In addition to signing a renewed agreement between their respective institutions, the meeting participants explored a number of potential new collaborative activities toward the goal of expanding faculty and student exchanges. Hannah Buxbaum, wearing dual hats as John E. Schiller Chair in Legal Ethics at the IU Maurer School of Law and academic director of the new IU Europe Gateway office in Berlin, discussed building upon a successful partnership between the Maurer School and Jagiellonian University’s Faculty of Law and Administration, its oldest academic unit. She also talked about how the new gateway office, designed to be a central hub for IU activities across Europe, could help link more IU and Jagiellonian faculty and students.

IU delegation members pose for a picture with their hosts from Jagiellonian University.

IU delegation members pose for a picture with their hosts from Jagiellonian University.

McRobbie, Feinstein and Vice President for International Affairs David Zaret then took turns speaking about other interesting partnering opportunities, as well as major recent education and research initiatives at IU, such as the establishment of the School of Global and International Studies, a new program in intelligent systems engineering in IU’s School of Informatics and Computing and IU’s Grand Challenges research program. For his part, Feinstein specifically addressed the importance of strengthening IU students’ understanding of Poland’s central relationship with and role in the modern European system.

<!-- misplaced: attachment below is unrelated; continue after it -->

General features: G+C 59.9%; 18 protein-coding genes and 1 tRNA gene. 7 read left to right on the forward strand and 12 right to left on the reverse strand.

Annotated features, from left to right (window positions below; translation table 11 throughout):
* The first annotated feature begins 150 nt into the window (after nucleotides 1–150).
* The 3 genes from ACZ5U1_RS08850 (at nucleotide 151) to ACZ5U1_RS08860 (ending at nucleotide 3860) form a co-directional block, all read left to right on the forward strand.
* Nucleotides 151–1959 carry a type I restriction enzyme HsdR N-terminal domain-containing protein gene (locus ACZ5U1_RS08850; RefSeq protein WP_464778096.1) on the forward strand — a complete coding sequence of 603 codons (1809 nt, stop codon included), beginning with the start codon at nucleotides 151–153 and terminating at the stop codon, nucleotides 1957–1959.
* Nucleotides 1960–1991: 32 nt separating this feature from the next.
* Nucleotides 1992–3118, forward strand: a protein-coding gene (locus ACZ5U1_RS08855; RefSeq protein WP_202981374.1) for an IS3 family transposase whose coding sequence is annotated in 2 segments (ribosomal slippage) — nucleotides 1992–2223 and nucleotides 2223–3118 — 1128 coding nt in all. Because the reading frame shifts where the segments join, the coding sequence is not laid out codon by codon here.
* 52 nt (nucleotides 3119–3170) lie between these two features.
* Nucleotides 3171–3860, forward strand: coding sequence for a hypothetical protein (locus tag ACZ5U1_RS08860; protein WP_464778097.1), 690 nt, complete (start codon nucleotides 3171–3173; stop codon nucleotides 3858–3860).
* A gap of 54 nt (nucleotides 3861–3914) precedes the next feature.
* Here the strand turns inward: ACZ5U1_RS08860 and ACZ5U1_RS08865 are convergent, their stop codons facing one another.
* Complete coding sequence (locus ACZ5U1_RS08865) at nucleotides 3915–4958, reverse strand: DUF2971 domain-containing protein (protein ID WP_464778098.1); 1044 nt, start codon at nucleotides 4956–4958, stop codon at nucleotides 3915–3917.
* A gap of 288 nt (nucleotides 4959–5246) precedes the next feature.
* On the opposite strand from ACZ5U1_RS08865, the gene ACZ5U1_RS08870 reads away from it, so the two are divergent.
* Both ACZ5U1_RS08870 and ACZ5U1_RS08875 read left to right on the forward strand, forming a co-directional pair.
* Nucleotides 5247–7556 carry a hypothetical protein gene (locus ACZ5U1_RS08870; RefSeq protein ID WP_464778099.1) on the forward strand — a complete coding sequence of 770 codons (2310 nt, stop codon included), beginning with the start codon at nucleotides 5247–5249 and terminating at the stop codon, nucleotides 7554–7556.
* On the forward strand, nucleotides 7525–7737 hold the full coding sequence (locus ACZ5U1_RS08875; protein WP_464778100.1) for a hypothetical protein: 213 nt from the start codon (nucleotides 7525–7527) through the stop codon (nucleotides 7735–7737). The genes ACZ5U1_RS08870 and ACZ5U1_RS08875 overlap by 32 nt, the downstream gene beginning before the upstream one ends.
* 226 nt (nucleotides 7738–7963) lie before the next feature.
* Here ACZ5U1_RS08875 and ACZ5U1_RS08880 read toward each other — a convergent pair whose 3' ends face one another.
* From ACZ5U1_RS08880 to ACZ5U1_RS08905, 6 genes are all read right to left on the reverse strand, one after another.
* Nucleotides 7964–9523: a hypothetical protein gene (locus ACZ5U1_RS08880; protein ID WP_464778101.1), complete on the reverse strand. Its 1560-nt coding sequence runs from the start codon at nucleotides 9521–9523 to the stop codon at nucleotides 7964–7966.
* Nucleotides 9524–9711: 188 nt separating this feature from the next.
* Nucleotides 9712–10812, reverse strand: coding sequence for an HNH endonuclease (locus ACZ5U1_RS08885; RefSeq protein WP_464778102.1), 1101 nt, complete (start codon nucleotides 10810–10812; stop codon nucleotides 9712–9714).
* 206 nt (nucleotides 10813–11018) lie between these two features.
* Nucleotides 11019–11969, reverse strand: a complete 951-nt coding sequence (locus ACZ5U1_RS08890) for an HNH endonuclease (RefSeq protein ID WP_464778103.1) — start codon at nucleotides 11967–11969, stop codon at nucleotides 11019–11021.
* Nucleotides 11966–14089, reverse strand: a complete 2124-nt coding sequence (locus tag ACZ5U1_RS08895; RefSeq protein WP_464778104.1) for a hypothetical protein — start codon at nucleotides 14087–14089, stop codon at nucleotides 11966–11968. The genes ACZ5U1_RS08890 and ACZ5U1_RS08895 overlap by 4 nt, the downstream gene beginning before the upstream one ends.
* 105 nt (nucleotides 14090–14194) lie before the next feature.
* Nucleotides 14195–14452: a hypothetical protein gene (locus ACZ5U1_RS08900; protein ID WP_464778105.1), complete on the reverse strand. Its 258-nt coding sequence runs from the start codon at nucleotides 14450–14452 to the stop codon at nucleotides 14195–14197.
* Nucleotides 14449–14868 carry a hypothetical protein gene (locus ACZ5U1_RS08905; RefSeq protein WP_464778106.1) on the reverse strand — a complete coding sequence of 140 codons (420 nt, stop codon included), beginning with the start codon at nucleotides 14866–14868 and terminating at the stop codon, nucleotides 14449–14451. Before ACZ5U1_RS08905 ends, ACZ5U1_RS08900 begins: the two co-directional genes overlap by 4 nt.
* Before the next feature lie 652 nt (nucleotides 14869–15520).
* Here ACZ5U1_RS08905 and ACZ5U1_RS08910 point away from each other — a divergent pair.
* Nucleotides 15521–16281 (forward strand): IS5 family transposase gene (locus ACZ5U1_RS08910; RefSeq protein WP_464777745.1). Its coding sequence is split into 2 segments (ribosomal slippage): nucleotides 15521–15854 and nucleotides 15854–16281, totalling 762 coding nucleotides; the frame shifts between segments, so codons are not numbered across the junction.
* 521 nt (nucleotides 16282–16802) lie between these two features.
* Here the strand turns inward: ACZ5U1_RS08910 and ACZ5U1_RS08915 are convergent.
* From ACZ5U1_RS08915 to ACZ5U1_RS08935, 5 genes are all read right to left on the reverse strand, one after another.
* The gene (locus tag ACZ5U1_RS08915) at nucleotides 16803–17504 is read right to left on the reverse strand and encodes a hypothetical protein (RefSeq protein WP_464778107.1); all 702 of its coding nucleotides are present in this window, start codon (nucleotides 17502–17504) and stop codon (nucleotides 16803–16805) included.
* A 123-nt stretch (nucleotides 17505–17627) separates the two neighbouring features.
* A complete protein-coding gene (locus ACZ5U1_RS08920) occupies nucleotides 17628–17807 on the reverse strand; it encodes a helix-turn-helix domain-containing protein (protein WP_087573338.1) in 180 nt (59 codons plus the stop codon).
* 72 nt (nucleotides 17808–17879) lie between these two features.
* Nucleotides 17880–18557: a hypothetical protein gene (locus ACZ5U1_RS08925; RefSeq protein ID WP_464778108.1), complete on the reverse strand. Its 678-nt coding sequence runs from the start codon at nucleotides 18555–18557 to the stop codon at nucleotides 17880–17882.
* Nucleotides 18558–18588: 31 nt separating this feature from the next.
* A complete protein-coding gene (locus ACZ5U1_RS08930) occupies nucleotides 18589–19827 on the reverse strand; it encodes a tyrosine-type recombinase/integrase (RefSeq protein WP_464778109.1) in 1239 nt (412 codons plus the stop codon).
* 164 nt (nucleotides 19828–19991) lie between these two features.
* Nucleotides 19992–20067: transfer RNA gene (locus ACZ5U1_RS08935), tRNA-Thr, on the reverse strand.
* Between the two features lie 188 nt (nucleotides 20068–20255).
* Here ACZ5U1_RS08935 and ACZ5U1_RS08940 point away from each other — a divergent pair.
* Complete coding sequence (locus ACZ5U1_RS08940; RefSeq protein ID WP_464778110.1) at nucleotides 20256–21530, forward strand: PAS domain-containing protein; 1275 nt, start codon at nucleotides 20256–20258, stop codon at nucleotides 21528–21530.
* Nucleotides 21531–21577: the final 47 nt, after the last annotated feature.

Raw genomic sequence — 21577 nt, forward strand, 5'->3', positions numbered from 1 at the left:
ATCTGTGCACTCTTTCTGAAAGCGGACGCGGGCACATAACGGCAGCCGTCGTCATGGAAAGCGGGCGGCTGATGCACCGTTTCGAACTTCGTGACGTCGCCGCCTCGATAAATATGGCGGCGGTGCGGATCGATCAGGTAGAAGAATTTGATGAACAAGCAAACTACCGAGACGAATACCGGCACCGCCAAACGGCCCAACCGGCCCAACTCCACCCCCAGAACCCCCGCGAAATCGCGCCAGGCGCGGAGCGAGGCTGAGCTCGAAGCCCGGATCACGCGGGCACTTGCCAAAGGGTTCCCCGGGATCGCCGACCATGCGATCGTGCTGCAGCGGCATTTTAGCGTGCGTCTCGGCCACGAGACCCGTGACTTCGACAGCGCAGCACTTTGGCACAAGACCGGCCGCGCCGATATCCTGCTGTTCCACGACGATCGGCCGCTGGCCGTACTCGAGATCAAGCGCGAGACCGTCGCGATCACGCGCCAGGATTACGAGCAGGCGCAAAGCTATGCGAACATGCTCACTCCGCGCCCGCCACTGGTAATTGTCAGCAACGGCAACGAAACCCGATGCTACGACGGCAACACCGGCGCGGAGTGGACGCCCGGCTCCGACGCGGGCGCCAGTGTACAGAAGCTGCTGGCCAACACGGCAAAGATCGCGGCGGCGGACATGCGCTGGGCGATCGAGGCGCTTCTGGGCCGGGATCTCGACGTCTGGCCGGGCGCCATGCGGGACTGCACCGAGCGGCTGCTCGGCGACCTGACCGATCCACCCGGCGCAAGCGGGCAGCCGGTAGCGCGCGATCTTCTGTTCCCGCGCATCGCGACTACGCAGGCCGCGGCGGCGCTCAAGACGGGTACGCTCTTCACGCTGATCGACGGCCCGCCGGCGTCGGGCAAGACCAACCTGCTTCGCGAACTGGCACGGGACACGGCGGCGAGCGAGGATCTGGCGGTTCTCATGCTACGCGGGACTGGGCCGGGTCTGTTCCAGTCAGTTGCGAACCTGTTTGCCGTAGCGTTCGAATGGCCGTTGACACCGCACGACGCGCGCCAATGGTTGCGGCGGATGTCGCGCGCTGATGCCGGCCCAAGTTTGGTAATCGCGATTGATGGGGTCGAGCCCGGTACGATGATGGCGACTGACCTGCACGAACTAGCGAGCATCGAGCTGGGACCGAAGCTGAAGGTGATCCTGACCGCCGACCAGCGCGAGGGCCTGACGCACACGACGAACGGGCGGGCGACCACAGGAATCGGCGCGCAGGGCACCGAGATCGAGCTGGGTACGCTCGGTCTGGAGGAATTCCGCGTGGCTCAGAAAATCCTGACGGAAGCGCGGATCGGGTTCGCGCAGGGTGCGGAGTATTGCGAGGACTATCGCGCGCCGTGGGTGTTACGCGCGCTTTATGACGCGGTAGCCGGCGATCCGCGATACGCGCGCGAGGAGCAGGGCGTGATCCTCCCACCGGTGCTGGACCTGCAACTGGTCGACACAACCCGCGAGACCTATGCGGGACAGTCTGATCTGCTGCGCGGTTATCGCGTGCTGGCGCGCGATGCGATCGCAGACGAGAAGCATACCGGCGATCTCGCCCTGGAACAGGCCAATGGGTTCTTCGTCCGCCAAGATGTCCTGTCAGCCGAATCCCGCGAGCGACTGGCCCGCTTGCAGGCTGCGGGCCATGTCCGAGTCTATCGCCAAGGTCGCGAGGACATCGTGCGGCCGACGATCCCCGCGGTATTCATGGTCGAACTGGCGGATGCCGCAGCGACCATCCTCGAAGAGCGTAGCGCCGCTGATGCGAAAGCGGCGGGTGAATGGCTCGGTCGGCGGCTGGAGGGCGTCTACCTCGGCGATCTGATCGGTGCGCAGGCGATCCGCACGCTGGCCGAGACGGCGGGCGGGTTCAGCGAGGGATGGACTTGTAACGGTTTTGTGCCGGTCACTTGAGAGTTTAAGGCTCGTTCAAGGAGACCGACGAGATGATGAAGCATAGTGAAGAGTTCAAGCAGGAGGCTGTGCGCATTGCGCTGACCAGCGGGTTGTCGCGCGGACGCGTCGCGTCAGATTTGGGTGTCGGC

At almost every turn, the conversation highlighted IU’s long and storied history of engagement in Poland and Eastern Europe. At a time of fundamental political and social transformation in Eastern Europe, IU became actively involved with the study of Poland and helped to establish the American Studies Center in Warsaw and the Polish Studies Center at IU Bloomington in 1976. This led to IU establishing academic programs with Jagiellionian University, as well as with the University of Warsaw, at a time when such formal exchanges between the two countries were rare due to the Cold War.

Maintaining the missions of the modern university

Following the renewal of the agreement between IU and Jagiellonian University, delegation members took part in a brief tour of the university campus and its more-than-650-year-old history. Among the many highlights of the tour were a plaque remembering the almost 200 Jagiellonian faculty members arrested by the Nazis on Nov. 6, 1939 (tragically, many died in the concentration camp); the Drzewo Wolnosci, or “Tree of Freedom,” commemorating Krakow becoming the first city in Poland to be set free after World War I; and a large rectangular room for major ceremonies that featured portraits of all the famous figures in university history, including Pope John Paul II and Copernicus.

A piece from the Copernicus treasury collection at the Collegium Maius.

A piece from the Copernicus treasury collection at the Collegium Maius.

Among the places Pope John Paul II and Copernicus both studied was a late-Gothic building known today as the Collegium Maius. One of Jagiellonian University’s oldest buildings, it has been in continuous use for more than 600 years. With a beautiful 15th-century courtyard bordered by arcades, the building — which many years ago housed some of the university’s faculty — currently serves as a museum that reflects the teaching, learning and research missions of today’s best universities.